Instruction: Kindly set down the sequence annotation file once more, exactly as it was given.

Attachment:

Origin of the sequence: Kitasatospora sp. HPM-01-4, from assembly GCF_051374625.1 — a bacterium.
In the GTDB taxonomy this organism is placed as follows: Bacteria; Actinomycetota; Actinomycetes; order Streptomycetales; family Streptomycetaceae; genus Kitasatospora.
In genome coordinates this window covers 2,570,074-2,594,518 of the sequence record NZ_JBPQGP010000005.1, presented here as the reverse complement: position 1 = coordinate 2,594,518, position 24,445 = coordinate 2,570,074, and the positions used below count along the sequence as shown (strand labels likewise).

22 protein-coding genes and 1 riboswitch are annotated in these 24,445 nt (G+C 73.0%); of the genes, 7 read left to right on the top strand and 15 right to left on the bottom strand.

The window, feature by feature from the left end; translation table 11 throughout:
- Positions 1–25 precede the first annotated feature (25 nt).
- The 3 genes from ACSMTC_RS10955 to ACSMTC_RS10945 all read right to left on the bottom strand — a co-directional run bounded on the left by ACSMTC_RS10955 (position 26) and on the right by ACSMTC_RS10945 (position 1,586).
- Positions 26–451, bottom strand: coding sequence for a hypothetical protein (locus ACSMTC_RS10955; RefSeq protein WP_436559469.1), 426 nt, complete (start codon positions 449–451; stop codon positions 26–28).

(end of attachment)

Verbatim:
Origin of the sequence: Kitasatospora sp. HPM-01-4, from assembly GCF_051374625.1 — a bacterium.
In the GTDB taxonomy this organism is placed as follows: Bacteria; Actinomycetota; Actinomycetes; order Streptomycetales; family Streptomycetaceae; genus Kitasatospora.
In genome coordinates this window covers 2,570,074-2,594,518 of the sequence record NZ_JBPQGP010000005.1, presented here as the reverse complement: position 1 = coordinate 2,594,518, position 24,445 = coordinate 2,570,074, and the positions used below count along the sequence as shown (strand labels likewise).

22 protein-coding genes and 1 riboswitch are annotated in these 24,445 nt (G+C 73.0%); of the genes, 7 read left to right on the top strand and 15 right to left on the bottom strand.

The window, feature by feature from the left end; translation table 11 throughout:
- Positions 1–25 precede the first annotated feature (25 nt).
- The 3 genes from ACSMTC_RS10955 to ACSMTC_RS10945 all read right to left on the bottom strand — a co-directional run bounded on the left by ACSMTC_RS10955 (position 26) and on the right by ACSMTC_RS10945 (position 1,586).
- Positions 26–451, bottom strand: coding sequence for a hypothetical protein (locus ACSMTC_RS10955; RefSeq protein WP_436559469.1), 426 nt, complete (start codon positions 449–451; stop codon positions 26–28).